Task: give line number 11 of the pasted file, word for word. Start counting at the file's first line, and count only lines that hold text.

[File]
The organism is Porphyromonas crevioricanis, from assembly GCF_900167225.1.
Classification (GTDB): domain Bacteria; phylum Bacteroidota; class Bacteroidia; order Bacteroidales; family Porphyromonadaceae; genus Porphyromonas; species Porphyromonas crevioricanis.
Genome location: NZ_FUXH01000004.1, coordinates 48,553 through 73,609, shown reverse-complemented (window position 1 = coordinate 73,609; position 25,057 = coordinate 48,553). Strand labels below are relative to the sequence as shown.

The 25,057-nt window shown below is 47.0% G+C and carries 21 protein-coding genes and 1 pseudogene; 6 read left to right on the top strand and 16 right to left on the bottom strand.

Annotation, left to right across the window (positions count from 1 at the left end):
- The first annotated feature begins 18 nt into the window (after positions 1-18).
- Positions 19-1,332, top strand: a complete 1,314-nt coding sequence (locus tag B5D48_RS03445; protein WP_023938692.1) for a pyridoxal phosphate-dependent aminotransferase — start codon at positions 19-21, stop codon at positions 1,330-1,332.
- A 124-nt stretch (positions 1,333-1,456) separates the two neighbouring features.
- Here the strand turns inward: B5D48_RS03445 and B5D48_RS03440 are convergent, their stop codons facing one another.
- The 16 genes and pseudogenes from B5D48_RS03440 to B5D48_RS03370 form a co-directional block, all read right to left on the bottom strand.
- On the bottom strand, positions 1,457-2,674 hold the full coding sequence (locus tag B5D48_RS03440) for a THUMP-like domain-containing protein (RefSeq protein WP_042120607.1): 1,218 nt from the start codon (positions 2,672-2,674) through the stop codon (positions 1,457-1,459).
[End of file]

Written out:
- On the bottom strand, positions 1,457-2,674 hold the full coding sequence (locus tag B5D48_RS03440) for a THUMP-like domain-containing protein (RefSeq protein WP_042120607.1): 1,218 nt from the start codon (positions 2,672-2,674) through the stop codon (positions 1,457-1,459).